Saturday, October 13, 2007

New York State of Mind-Boggling

It's hard to say that a goalie who gets shellacked for 7 goals is your best player, but that was certainly the case tonight. Brent Johnson, taking the second of back to back games, faced 53 shots and amazingly enough made this game look a lot closer than it was. Setting aside the one softie that squeaked in between his pads and the post - uh, flush to the post, Johnny, that's goaltending 101 - he was close to brilliant for long stretches of the game and deserved far better.

There was a handful of shifts where the top two lines looked like the top two lines. There were some good shifts by the 3rd and 4th liners. There were continued improvements in Mike Green's game (including a goal and an assist) and an Ovechkin goal to momentarily shut up the boobirds at HSBC Arena. There were some nice penalty kills.

What are we up to, 5 or 6 minutes of good hockey there? That won't cut it.

On the flip side you have the 53 shots allowed, the 7 penalties (including two extended 5 on 3 penalties, the last of which resulted in goal #7), the odd-man breaks, the turnovers, the defensive mental blocks, the bad positioning, and the overall tilting of the ice that sent huge quantities of shots barreling at Johnny. How he wasn't huddled in the cage crying by the end is beyond me, and every single player on the team owes him a beer.

We can make the excuse that some of the penalties were weak, and they were - officiating continues to be slightly suspect around the league but I think that'll work itself out as the refs get used to the new rule definitions. But the majority of the calls were just undisciplined plays by the Caps and when you start playing like that, when you give the other team so many chances, they're eventually going to burn you. And they did. And it opened the floodgates.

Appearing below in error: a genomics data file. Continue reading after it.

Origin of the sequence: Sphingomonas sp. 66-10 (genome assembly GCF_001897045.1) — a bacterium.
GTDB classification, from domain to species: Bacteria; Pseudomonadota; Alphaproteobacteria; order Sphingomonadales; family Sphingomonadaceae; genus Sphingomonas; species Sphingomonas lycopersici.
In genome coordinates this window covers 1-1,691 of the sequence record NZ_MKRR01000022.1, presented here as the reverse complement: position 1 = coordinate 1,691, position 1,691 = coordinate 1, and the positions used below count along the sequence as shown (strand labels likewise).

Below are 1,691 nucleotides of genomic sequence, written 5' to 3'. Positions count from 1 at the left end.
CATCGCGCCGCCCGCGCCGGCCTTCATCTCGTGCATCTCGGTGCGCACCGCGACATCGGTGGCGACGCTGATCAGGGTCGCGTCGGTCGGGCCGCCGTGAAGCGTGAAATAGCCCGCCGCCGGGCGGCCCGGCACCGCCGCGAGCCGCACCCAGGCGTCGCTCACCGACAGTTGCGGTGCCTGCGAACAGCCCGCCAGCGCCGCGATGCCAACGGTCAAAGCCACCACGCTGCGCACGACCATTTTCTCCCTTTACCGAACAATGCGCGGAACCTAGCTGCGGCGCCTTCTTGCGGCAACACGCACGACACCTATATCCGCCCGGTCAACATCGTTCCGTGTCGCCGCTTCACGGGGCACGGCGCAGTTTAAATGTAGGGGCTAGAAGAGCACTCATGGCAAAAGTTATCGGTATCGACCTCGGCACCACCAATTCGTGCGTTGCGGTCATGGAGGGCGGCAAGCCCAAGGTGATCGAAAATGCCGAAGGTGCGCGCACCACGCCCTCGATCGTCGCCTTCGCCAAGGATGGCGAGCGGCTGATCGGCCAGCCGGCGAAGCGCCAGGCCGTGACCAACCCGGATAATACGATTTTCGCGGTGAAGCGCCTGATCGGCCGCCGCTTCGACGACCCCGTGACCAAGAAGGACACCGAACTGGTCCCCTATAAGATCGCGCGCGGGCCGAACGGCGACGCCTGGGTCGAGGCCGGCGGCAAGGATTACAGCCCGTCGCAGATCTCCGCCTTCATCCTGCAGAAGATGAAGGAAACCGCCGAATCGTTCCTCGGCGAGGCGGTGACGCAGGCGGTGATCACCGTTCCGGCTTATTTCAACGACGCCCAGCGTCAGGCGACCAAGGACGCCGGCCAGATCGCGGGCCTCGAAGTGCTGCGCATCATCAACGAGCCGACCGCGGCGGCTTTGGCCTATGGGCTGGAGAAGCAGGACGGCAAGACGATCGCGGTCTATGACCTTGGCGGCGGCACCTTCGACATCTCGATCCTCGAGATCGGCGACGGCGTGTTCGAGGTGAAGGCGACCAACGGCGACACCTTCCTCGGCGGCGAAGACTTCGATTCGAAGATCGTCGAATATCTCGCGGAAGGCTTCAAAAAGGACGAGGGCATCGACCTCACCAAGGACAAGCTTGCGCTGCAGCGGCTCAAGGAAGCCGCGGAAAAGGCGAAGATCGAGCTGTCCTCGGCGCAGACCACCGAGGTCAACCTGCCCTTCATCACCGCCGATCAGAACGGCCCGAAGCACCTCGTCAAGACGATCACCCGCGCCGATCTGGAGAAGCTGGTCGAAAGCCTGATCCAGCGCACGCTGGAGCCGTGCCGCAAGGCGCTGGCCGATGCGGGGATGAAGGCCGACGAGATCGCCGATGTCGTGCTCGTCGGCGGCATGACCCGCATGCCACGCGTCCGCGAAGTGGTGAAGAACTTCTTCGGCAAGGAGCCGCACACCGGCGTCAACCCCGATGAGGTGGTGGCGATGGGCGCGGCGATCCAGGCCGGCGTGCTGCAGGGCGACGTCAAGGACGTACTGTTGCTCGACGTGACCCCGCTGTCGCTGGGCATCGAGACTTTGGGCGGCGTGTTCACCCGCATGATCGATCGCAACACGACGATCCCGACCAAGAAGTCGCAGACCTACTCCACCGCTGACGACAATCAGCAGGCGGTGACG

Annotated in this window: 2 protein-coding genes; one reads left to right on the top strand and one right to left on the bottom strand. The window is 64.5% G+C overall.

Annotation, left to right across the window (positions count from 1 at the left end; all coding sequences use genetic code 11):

We can also use the excuse that a few key players remained out of the lineup in Semin and Gordon, and their absence was definitely obvious - but this is a new team and we're supposed to have depth. Every team has injuries...good teams are able to overcome them and fight through them, and I haven't seen that yet out of the Caps.

To be fair, I do think that the guys who were shifted around to fill the gaps performed admirably, or at least as admirably as they could in a 7-3 loss. Pettinger really meshed nicely with Nylander and Backstrom, although I think we all know his skill level is just not where Semin's is and that's very obvious at times. Clark adds some grit to the top line and had a somewhat decent outing. And Motzko, the call-up from Hershey, played very well with Laich and had some good shifts, including a play that set up Ovechkin's goal.

I'm not going to say that it's still early because I think that is a bit of a cop-out. Sure they're still learning the systems and finding their chemistry...but then what was happening in the first two games? Where is the team that was making people sit up and take notice? It's in there, we've seen it, and this wasn't it.

The season is long and little issues will I'm sure in time work themselves out. But as so many people have said, 2 points now is worth the same as 2 points in December or 2 points in March. If this team is planning on making the playoffs (and from everything we heard this summer, that seems to be the case) then they have to start taking these games seriously - and for the last three games they haven't looked like they are doing that.

The Caps get a nice long break to replay this weekend in their heads over and over and over before returning to Verizon Center for a rematch against the Islanders on Thursday. I don't think anyone will be sad to leave New York after this thrilling 3-game stretch, do you?

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